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Catholic Diocese of Little Rock
Published: January 29, 2022
By John Paul Hartnedy
Within six months before diaconate and priestly ordinations, a man takes a five-day preparatory retreat. I was excited to begin the spring semester this way and spent the week in a desert retreat center with the three other seminarians who will be ordained this May. Between the daily conferences, there was time for silent reflection, hiking into the foothills, reading and rest.
For me, those hikes are where the graces given in the conferences were stirred up and experienced more deeply. On one walk, I wrestled with a quotation I saw on a votive candle earlier in the chapel that unsettled me: “I will lead you into the desert.” It was an adaptation of Hosea 2:16, in which God tells Israel that he will lead them into the wilderness to persuade them of his love for them. It seemed like a far-fetched plan to me.
Just so, in our journey through the desert with God, there is the possibility for pain as things that hinder our thriving are stripped away, and what is central to the fullness of life is nourished.
It was unlikely that Israel forgot the 40 long years of wandering through the desert on the way to the Promised Land, with plenty of cacti, scorpions and scorching heat. As I picked needles out of my arm, I initially sympathized with Israel. After a week of hiking, though, I began to appreciate why God values the desert when winning hearts. In such hostile terrain, where everything seemed to bite, I realized my vulnerability.
Compared to the rough rocks, coiled rattlesnakes and prickly pears, I was a squishy biped in great need of water. The desert also revealed my dependence. Many of the trails were a maze of washes formed by flash floods or game trails owned by coyotes and javelinas that weaved through the brush. It was easy to become lost.
Life in the desert thrives only by clinging to the most essential: water, food and shelter. Anything else is a distraction and can work against survival. These physical realities hint at deeper spiritual truths. Israel in Hosea’s time had become distracted by wars, alliances with foreign nations and the influence of pagan values. All of this undermined their trust in God. As they relied less on him, they struggled to survive as a nation. Hosea used beautiful marriage imagery to describe God’s intervention to win the hearts of his straying people, and it is in this context that I also see God leading us, his beloved, into the wilderness.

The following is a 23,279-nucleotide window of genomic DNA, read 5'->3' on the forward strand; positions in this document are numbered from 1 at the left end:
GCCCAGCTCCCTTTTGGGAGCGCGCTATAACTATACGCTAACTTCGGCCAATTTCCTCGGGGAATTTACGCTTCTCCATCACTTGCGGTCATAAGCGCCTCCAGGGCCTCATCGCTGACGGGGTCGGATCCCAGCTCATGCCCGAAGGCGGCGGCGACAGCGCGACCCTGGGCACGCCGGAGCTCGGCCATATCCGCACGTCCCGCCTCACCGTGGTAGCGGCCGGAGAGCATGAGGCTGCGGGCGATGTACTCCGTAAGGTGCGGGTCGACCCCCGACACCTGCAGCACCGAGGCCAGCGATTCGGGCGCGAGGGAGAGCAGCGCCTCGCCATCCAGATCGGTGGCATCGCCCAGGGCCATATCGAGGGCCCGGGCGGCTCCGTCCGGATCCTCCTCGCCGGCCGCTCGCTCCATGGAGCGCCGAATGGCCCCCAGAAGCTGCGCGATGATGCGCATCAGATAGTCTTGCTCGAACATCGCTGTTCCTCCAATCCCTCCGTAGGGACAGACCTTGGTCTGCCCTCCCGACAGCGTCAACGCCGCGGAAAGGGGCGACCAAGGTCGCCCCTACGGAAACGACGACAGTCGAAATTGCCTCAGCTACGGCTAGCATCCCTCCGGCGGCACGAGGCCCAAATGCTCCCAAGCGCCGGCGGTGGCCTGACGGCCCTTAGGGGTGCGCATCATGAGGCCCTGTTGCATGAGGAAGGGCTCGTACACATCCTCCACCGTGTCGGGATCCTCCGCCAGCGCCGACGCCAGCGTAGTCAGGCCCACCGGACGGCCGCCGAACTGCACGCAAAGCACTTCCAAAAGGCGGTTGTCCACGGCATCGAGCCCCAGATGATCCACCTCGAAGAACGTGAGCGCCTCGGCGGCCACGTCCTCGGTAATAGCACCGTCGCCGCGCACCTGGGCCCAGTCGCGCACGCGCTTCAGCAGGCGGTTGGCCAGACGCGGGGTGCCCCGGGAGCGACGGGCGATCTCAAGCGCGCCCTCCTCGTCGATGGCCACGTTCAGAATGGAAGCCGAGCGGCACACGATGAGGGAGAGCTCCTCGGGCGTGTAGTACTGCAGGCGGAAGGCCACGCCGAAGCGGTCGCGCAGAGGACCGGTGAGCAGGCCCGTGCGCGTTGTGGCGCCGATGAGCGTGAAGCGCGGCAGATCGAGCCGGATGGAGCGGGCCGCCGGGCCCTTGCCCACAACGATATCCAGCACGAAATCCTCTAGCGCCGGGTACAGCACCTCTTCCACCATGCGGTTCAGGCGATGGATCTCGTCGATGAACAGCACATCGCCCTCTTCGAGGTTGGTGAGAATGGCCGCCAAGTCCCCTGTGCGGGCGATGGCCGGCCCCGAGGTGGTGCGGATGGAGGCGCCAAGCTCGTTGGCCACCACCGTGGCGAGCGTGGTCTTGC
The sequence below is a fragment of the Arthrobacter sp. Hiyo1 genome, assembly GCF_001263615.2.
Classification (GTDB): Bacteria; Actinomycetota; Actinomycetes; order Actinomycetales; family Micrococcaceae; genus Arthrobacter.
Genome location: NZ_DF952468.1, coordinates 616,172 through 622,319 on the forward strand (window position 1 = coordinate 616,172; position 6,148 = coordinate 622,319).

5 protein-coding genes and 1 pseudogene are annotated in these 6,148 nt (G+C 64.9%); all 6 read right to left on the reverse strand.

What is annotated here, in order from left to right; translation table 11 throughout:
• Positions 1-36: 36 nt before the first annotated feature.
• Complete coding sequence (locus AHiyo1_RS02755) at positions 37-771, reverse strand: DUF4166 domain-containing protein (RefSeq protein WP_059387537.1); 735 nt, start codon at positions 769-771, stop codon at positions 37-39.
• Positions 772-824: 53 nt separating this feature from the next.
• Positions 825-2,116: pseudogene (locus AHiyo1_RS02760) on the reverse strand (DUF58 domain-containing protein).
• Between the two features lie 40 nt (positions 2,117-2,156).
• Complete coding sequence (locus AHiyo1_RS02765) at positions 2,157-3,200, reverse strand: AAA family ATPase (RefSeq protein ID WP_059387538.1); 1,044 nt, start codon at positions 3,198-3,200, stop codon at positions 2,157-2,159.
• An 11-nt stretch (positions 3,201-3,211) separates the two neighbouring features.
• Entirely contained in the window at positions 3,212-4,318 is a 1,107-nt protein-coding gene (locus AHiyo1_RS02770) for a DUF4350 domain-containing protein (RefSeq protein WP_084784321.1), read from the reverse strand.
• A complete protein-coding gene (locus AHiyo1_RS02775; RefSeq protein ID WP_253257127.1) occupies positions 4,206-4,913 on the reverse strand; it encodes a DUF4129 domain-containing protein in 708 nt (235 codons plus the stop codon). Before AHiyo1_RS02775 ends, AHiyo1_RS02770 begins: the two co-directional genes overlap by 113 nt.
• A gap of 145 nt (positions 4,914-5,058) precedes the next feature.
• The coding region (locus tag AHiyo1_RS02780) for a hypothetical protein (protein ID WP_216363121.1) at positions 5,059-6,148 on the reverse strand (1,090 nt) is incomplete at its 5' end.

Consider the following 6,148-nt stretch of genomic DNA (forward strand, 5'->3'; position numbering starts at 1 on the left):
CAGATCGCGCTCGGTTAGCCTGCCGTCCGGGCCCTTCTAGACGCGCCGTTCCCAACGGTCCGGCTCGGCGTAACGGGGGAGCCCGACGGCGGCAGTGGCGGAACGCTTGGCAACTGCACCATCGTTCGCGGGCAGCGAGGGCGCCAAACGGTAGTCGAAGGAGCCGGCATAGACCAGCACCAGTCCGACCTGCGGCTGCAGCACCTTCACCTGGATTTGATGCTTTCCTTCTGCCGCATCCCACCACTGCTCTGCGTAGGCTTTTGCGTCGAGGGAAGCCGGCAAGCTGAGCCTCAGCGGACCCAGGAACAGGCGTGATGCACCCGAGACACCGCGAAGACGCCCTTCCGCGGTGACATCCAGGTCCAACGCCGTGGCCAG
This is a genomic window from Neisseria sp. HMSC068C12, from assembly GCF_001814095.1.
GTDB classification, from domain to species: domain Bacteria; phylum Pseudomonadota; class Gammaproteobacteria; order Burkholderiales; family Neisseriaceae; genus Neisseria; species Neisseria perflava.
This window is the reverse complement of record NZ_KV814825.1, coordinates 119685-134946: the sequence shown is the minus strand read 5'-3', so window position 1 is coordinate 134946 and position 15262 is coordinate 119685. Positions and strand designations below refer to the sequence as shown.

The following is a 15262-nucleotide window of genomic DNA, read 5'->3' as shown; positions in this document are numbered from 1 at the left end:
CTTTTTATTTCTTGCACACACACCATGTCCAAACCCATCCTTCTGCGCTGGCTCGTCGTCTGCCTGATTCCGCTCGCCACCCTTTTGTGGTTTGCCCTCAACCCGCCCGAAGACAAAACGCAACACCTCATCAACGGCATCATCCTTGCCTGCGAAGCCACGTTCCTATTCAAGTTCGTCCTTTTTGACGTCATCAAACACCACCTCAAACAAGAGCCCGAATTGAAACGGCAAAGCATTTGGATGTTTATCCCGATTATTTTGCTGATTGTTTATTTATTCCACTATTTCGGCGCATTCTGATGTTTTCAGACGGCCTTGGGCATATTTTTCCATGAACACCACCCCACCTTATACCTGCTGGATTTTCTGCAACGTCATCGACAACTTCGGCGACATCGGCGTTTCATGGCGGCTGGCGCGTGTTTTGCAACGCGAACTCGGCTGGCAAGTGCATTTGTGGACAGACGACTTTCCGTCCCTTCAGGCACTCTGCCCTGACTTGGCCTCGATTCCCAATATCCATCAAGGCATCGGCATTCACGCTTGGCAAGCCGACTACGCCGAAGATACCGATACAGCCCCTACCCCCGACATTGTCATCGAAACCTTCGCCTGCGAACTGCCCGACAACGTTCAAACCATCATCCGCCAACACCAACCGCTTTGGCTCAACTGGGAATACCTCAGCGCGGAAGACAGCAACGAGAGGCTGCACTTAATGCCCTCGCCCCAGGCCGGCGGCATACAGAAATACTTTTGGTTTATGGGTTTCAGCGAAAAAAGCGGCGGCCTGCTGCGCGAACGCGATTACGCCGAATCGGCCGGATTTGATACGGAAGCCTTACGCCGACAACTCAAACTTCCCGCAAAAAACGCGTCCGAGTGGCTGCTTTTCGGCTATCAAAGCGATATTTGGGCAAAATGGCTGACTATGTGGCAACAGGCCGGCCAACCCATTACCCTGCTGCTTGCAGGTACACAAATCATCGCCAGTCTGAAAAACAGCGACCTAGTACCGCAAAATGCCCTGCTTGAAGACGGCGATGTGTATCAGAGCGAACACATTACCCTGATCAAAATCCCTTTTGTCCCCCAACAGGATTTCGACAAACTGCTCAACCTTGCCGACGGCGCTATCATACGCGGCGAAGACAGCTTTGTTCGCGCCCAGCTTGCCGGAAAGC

In marriage, a man and a woman commit to love each other fully, and they sacrifice to strengthen and purify that love. No marriage is without sunburns and prickly pears, but seasoned spouses know that the life-giving essential in their relationship is God, and their perseverance deepens their love. Just so, in our journey through the desert with God, there is the possibility for pain as things that hinder our thriving are stripped away, and what is central to the fullness of life is nourished.
My desert retreat was a fitting preparation for ordination. The trackless wilderness invited me to trust again more deeply in Jesus as the way and life, as the source of living water. Deserts in life offer us all the chance to reassess what or who we trust in to thrive and choose God.
John Paul Hartnedy, a member of St. Edward Church in Little Rock, is a diocesan seminarian attending Assumption Seminary in San Antonio, Texas. This article was originally published in Arkansas Catholic. Copyright Diocese of Little Rock. All rights reserved. This article may be copied or redistributed with acknowledgement and permission of the publisher.